I found myself home on Sunday night after a few nights out, having brought home a bag of vegetables from my sister's place. Francesca's partner, Steve, has started working at a market job which means he brings home boxes of vegetables. Which is excellent motivation for getting different vegetables into my diet.
Courtesy of Steve, I brought home a bounty of cauliflower, parsnip, silverbeet, baby leeks, basil, sage. Now I confess to a particular aversion to silverbeet when I was young. My mum grew it in the garden and it seemed to be the sort of thing she would serve with cabbage and corned beef - one of my worst meals of childhood (sorry mum)! So although I wouldn't buy it, I was interested to consider how to use it. It has lovely green leaves after all, so it can't be all bad. For those who don't hail from these parts, I think it is called Swiss Chard elsewhere.
Various possibilities for the vegetables came to me: pasta sauce, a rice dish or even roast veggies. But I ended up taking the easy way out and making vegetable burgers with them. I have been tongue in cheek and called them Beggars Burgers because, as we all know, beggars can't be choosers, and I feel I didn't choose these vegetables. But I actually was quite pleased to have risen to the challenge of using what I had on hand.
The burgers were an exellent way of using silverbeet - it gave the pale burgers some lovely green flecks and didn't taste too overwhelming. But I have a small confession - I didn't use the stalks. I put in a tin of creamed corn which I thought would go well with the vegetables and help to bind them. I probably would have used more breadcrumbs if I hadn't had a breadcrumb shortage - which is also why I coated them in flour instead of breadcrumbs. I also fried them in some chilli oil which made them particularly spicy. E loved them.
Now I was excited to see that the 'Waiter there's something in my ...' event had chosen the Meatless BBQ this month and I had hoped to participate as I love a BBQ as much as the next meat eater if there is a decent vegetarian offering. But last night the internet was playing up on me so I am hoping that Jeanne of Cooksister will show some mercy and take a late submission. I also wanted to reply to her request that if there are sad people like myself who do not have a BBQ, then we could either cook it on a griddle pan or wrap it in foil! (PS - she accepted it - see this recipe and lots other great ones at the round up)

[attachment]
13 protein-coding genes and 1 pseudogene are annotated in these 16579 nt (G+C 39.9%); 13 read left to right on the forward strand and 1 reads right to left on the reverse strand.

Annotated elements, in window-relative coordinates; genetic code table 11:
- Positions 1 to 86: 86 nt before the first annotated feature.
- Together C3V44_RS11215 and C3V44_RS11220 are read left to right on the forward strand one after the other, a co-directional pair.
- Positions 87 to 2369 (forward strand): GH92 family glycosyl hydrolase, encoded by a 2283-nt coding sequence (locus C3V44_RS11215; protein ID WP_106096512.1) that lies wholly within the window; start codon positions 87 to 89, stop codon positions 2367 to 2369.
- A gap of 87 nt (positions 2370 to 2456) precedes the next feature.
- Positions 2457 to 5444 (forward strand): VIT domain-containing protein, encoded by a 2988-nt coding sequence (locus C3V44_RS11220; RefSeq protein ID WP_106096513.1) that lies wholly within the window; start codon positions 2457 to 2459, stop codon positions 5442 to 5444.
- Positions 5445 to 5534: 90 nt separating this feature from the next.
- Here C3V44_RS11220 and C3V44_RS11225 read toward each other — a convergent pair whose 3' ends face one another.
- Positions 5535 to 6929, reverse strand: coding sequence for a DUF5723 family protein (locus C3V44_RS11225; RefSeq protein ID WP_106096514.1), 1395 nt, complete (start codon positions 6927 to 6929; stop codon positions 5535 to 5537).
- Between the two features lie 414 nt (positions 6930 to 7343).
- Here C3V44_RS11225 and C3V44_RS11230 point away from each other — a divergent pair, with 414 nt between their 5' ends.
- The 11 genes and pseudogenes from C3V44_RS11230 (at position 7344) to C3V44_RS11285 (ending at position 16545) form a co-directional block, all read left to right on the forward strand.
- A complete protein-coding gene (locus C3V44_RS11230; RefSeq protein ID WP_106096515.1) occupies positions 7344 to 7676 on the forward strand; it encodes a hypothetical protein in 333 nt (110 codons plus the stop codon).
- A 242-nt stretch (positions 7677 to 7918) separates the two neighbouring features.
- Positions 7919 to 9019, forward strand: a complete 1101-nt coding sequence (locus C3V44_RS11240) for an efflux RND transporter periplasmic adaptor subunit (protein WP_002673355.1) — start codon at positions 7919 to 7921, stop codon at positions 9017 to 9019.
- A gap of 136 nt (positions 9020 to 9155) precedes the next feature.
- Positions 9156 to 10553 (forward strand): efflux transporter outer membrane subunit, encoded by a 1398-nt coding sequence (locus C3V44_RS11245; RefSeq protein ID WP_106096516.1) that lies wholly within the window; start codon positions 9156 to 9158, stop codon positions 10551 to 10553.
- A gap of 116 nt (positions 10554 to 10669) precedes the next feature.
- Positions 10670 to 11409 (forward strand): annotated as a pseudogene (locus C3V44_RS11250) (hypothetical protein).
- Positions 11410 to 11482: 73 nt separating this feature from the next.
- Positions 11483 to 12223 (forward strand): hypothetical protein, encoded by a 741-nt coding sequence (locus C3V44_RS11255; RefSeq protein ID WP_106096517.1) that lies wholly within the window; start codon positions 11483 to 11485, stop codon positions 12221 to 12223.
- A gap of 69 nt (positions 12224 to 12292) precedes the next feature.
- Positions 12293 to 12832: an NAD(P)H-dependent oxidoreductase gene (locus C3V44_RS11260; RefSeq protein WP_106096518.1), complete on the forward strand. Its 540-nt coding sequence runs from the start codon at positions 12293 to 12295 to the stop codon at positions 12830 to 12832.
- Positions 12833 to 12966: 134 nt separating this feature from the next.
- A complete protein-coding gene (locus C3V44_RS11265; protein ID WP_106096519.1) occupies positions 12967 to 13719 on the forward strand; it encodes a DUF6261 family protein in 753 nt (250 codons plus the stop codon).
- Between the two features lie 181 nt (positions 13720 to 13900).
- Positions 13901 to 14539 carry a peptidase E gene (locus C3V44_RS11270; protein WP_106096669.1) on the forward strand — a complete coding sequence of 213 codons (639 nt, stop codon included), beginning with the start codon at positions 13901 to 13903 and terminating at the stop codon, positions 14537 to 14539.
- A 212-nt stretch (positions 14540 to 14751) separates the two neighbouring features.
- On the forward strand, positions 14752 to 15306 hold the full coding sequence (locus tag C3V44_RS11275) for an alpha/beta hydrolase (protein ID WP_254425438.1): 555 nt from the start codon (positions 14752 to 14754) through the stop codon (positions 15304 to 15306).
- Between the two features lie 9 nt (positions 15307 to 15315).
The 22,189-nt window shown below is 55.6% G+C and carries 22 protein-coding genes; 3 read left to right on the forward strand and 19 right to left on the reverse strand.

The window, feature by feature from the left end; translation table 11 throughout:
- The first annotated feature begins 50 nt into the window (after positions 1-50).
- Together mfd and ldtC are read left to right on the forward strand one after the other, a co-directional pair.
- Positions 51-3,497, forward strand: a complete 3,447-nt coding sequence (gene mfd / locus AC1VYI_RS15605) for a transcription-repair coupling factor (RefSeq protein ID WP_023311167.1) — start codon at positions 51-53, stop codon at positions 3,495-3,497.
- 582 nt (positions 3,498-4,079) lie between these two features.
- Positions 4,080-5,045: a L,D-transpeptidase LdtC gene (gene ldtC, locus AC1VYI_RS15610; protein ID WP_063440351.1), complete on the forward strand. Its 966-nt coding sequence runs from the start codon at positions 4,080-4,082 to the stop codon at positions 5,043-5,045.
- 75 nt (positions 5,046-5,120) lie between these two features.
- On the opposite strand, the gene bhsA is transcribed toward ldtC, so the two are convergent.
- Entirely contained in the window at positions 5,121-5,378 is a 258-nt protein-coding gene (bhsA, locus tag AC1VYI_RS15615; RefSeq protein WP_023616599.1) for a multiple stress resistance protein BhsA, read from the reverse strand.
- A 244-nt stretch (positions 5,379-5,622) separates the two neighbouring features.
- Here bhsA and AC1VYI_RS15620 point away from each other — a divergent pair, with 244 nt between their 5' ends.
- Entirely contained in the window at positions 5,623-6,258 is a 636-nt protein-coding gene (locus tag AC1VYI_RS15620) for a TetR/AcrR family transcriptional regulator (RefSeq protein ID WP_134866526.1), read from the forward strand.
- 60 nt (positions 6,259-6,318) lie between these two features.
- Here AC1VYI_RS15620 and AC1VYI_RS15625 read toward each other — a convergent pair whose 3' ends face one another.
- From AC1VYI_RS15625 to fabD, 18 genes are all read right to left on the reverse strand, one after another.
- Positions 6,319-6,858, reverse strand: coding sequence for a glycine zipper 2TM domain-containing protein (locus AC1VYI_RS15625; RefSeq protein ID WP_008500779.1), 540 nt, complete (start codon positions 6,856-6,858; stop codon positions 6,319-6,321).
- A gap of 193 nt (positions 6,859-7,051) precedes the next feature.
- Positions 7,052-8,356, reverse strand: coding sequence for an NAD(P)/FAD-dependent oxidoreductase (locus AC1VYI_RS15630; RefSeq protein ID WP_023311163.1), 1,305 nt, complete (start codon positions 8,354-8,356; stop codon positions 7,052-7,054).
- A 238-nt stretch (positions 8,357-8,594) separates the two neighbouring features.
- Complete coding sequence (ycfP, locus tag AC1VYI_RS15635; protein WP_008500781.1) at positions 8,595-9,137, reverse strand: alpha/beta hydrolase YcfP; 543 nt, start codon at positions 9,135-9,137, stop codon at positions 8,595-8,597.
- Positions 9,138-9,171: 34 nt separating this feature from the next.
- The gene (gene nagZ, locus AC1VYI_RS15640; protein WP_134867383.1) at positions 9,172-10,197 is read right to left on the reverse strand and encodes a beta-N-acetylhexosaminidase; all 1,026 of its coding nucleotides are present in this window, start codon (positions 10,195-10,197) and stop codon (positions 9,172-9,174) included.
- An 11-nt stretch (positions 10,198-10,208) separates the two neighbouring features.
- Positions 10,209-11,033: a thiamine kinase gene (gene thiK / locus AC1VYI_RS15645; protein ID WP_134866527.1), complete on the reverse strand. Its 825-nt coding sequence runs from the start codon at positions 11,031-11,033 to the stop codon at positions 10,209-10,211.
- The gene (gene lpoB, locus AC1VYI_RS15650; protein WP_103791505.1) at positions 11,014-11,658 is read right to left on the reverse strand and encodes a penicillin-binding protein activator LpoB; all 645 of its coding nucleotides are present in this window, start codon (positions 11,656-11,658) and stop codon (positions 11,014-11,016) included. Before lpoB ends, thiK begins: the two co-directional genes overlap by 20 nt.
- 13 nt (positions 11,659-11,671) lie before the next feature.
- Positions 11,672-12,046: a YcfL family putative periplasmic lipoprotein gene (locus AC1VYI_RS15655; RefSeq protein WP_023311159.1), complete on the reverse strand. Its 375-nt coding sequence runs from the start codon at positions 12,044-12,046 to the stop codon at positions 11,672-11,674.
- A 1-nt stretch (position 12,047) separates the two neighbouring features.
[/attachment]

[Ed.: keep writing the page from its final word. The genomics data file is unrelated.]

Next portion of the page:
I must protest that vegetarians at BBQs are even sadder than she thinks. I have been at BBQs where everyone is outside enjoying the sun and the smell of charcoal while I am inside cooking my vegetarian sausages on a frypan or under the grill! Yes, BBQs can be the bane of a vegetarian's life. As the years have progressed, I (and my family whose BBQs I grace most frequently) have sorted it out a little. Now mostly my vegetarian offerings go on foil on a BBQ so they don't taste of meat. But here is where Jeanne made me think about griddle pans. When you barbecue meat, it is a little scary to see the amount of fat that it releases. Barbecuing vegetarian burgers or sausages seems the opposite - they dry up so easily that often they need to be doused with oil. Hence, the need for meatlovers to use griddle pans to drain away the fat, but for vegetarians they are really just a bit of window dressing if you want some nice charred lines on your food. And this is my convoluted excuse that I am sending to Jeanne for not owning or using a griddle pan.
Having said all that, I would happily put these burgers onto the BBQ but only after they have been pan fried first to seal them - they were so moist, I would worry about putting them straight on a BBQ and finding that half of them were stuck to the grill. This again is based on experiences I have had at BBQs. Vegetarians can have BBQs but like most meals, need to think differently to carnivores if they want them to work. Having said that, our current warm weather (up to 22c this week) as we near the end of winter makes me look forward to summer and enjoying some BBQ meals outside.
Makes about 18 small burgers
½ cauliflower, trimmed of the stalk
1 parsnip, peeled
2 baby leeks, trimmed
Handful basil leaves, finely chopped
440g tin of creamed corn (or tin of corn)
2 tbsp nutritional yeast flakes
2 tbsp Worcestershire sauce
1 cup breadcrumbs
1 cup oatmeal
½ cup almond meal
Black pepper, ground
Plain flour for dusting
Oil for frying (I used chilli oil)
Chop cauliflower and parsnip and place in a medium saucepan with about 2 inches of water. Bring to boil and simmer for about 12 minutes til a knife goes easily into them. Add finely chopped baby leeks, and finely chopped green leaves of silverbeet, and simmer a further 2-3 minutes til wilted. Drain and mash well.
Add remaining ingredients except flour and oil. Mix well. Place a pile of flour in a shallow bowl. Take handfuls and use your hands to shape into small burgers (and be prepared to have messy hands by the time you have finished). Toss each burger in the flour to coat. Ideally, place in the fridge for at least an hour to firm up. As my life is never ideal, I placed some of them directly onto the frypan and left the remainder uncooked but covered in the fridge til the next evening.
Heat 2-3 tablespoons of oil in a large non-stick frypan. Fry patties for about 20-25 minutes over medium-to-high heat, turning over during this period to ensure they are well cooked either side. If you want to put them on the BBQ or in the freezer (or reheat later in the oven) then just cook lightly each side.
On the Stereo:
Europe '72: The Grateful Dead